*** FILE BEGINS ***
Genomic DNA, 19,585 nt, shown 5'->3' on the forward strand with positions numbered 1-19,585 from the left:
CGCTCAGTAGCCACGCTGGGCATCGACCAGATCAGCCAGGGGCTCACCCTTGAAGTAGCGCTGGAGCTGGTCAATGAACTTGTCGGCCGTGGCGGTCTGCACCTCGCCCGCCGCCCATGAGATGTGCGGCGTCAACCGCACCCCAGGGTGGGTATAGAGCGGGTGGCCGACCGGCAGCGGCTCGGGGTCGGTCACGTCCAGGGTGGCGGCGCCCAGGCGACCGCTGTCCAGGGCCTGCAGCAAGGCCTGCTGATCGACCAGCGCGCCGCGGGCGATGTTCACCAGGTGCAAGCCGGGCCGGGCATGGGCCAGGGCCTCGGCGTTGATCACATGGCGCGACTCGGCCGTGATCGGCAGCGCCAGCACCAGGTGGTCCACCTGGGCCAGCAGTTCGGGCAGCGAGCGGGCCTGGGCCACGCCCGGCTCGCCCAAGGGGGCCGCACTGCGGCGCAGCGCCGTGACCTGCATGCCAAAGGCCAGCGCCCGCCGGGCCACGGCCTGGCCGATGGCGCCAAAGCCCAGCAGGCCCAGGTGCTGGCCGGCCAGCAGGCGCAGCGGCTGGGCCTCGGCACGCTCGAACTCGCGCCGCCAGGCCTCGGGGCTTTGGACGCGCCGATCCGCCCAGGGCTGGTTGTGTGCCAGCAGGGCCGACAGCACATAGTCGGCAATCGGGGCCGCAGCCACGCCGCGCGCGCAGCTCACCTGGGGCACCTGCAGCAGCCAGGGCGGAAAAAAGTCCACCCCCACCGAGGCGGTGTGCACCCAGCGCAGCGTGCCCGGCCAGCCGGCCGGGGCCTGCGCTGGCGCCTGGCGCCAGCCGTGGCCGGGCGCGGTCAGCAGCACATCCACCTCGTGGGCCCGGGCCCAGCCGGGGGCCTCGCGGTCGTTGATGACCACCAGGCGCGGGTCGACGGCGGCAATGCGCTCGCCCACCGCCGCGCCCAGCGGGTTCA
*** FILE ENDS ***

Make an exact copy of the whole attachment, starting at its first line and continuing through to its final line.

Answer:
Genomic DNA, 19,585 nt, shown 5'->3' on the forward strand with positions numbered 1-19,585 from the left:
CGCTCAGTAGCCACGCTGGGCATCGACCAGATCAGCCAGGGGCTCACCCTTGAAGTAGCGCTGGAGCTGGTCAATGAACTTGTCGGCCGTGGCGGTCTGCACCTCGCCCGCCGCCCATGAGATGTGCGGCGTCAACCGCACCCCAGGGTGGGTATAGAGCGGGTGGCCGACCGGCAGCGGCTCGGGGTCGGTCACGTCCAGGGTGGCGGCGCCCAGGCGACCGCTGTCCAGGGCCTGCAGCAAGGCCTGCTGATCGACCAGCGCGCCGCGGGCGATGTTCACCAGGTGCAAGCCGGGCCGGGCATGGGCCAGGGCCTCGGCGTTGATCACATGGCGCGACTCGGCCGTGATCGGCAGCGCCAGCACCAGGTGGTCCACCTGGGCCAGCAGTTCGGGCAGCGAGCGGGCCTGGGCCACGCCCGGCTCGCCCAAGGGGGCCGCACTGCGGCGCAGCGCCGTGACCTGCATGCCAAAGGCCAGCGCCCGCCGGGCCACGGCCTGGCCGATGGCGCCAAAGCCCAGCAGGCCCAGGTGCTGGCCGGCCAGCAGGCGCAGCGGCTGGGCCTCGGCACGCTCGAACTCGCGCCGCCAGGCCTCGGGGCTTTGGACGCGCCGATCCGCCCAGGGCTGGTTGTGTGCCAGCAGGGCCGACAGCACATAGTCGGCAATCGGGGCCGCAGCCACGCCGCGCGCGCAGCTCACCTGGGGCACCTGCAGCAGCCAGGGCGGAAAAAAGTCCACCCCCACCGAGGCGGTGTGCACCCAGCGCAGCGTGCCCGGCCAGCCGGCCGGGGCCTGCGCTGGCGCCTGGCGCCAGCCGTGGCCGGGCGCGGTCAGCAGCACATCCACCTCGTGGGCCCGGGCCCAGCCGGGGGCCTCGCGGTCGTTGATGACCACCAGGCGCGGGTCGACGGCGGCAATGCGCTCGCCCACCGCCGCGCCCAGCGGGTTCA